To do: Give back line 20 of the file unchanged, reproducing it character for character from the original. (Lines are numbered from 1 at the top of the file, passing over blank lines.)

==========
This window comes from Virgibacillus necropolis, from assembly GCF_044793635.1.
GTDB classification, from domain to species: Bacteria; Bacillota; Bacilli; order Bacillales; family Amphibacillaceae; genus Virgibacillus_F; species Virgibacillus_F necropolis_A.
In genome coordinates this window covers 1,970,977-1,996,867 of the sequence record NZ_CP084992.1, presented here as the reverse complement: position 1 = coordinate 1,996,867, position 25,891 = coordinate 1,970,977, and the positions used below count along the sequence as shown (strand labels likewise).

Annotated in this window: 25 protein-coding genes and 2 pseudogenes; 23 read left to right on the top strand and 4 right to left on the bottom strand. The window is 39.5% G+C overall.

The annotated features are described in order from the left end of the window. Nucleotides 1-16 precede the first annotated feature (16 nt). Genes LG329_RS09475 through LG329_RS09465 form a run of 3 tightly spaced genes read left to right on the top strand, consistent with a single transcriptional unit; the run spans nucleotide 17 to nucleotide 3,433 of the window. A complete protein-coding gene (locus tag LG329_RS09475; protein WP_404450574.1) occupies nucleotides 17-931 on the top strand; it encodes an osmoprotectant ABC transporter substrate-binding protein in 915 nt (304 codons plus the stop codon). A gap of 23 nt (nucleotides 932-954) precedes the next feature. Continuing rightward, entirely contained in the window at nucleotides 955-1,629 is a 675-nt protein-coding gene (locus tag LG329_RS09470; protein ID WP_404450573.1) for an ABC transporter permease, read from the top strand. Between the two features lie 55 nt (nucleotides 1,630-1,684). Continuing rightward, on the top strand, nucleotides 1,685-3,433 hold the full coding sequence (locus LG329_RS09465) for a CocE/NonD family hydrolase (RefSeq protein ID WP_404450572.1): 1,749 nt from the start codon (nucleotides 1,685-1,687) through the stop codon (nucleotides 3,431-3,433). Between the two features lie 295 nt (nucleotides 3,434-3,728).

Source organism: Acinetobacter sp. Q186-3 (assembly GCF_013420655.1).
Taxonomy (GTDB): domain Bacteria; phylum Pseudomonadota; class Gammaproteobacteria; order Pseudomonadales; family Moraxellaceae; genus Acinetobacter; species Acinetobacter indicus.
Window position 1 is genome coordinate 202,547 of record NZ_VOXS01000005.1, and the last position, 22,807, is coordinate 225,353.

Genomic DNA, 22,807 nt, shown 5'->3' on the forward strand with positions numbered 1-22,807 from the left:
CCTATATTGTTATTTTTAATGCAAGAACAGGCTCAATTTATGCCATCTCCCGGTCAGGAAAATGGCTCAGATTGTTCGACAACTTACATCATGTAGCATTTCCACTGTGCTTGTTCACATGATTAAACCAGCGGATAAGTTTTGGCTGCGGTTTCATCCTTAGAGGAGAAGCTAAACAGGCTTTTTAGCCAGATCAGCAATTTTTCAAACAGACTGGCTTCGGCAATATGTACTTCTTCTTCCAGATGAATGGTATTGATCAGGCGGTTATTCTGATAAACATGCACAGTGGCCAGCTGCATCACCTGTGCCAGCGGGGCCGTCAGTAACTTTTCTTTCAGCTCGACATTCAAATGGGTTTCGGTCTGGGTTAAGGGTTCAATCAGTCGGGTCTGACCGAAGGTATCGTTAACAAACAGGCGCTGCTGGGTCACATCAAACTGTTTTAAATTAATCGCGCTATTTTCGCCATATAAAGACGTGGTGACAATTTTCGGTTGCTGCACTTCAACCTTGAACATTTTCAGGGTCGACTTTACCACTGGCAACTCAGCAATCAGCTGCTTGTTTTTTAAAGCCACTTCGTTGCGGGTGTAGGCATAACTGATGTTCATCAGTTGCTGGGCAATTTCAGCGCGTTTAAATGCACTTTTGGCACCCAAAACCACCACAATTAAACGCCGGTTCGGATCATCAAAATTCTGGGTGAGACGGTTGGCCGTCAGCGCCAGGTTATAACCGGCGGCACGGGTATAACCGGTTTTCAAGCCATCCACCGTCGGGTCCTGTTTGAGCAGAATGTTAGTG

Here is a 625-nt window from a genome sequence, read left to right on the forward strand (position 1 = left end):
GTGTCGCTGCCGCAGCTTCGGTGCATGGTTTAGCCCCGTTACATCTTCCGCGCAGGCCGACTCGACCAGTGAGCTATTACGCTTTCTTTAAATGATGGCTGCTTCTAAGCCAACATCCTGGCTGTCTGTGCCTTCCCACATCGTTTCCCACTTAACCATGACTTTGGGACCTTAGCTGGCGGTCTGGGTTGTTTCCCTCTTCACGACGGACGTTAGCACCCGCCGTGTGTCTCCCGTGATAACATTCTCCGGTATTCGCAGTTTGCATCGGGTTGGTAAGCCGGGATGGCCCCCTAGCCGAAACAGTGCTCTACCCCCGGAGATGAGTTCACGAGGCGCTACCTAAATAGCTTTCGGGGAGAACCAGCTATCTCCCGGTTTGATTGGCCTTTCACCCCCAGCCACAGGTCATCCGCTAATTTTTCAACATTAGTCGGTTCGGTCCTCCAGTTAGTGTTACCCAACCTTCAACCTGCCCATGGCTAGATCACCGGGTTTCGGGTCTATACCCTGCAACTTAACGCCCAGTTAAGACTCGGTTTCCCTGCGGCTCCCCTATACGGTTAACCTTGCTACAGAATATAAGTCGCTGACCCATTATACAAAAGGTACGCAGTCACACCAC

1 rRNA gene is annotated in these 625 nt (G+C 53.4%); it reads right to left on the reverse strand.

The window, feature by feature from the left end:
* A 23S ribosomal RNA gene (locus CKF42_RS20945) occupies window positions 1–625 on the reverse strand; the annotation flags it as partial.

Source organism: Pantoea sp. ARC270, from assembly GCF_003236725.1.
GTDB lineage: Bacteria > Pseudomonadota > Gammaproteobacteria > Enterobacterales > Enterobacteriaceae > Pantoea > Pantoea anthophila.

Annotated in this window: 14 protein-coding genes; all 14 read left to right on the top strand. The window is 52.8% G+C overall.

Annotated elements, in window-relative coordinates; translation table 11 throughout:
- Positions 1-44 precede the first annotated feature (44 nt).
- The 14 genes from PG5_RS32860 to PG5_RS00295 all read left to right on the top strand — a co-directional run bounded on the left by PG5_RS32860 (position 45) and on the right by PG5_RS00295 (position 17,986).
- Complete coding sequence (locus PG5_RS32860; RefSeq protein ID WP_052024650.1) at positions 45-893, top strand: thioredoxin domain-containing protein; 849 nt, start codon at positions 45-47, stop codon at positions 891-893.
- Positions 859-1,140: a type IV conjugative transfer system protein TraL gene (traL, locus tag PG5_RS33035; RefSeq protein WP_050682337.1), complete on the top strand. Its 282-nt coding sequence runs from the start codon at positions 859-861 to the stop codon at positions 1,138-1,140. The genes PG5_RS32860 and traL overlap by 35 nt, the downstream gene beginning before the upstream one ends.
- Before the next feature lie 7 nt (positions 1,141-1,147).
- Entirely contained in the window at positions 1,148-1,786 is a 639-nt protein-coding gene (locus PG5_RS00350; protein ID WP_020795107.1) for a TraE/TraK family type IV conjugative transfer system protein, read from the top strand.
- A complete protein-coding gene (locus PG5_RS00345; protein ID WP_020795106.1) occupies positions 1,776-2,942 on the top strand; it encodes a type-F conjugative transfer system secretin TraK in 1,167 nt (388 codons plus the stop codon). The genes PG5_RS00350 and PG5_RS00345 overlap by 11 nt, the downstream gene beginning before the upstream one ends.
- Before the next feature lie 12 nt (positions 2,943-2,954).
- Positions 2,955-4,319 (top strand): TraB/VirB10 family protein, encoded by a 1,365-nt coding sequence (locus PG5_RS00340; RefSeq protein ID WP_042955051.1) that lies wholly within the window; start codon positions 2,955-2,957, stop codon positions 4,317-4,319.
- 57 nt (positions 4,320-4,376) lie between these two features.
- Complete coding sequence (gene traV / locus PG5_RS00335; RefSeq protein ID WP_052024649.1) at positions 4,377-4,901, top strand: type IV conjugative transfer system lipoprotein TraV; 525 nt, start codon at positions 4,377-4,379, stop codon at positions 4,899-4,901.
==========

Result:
- Positions 1-44 precede the first annotated feature (44 nt).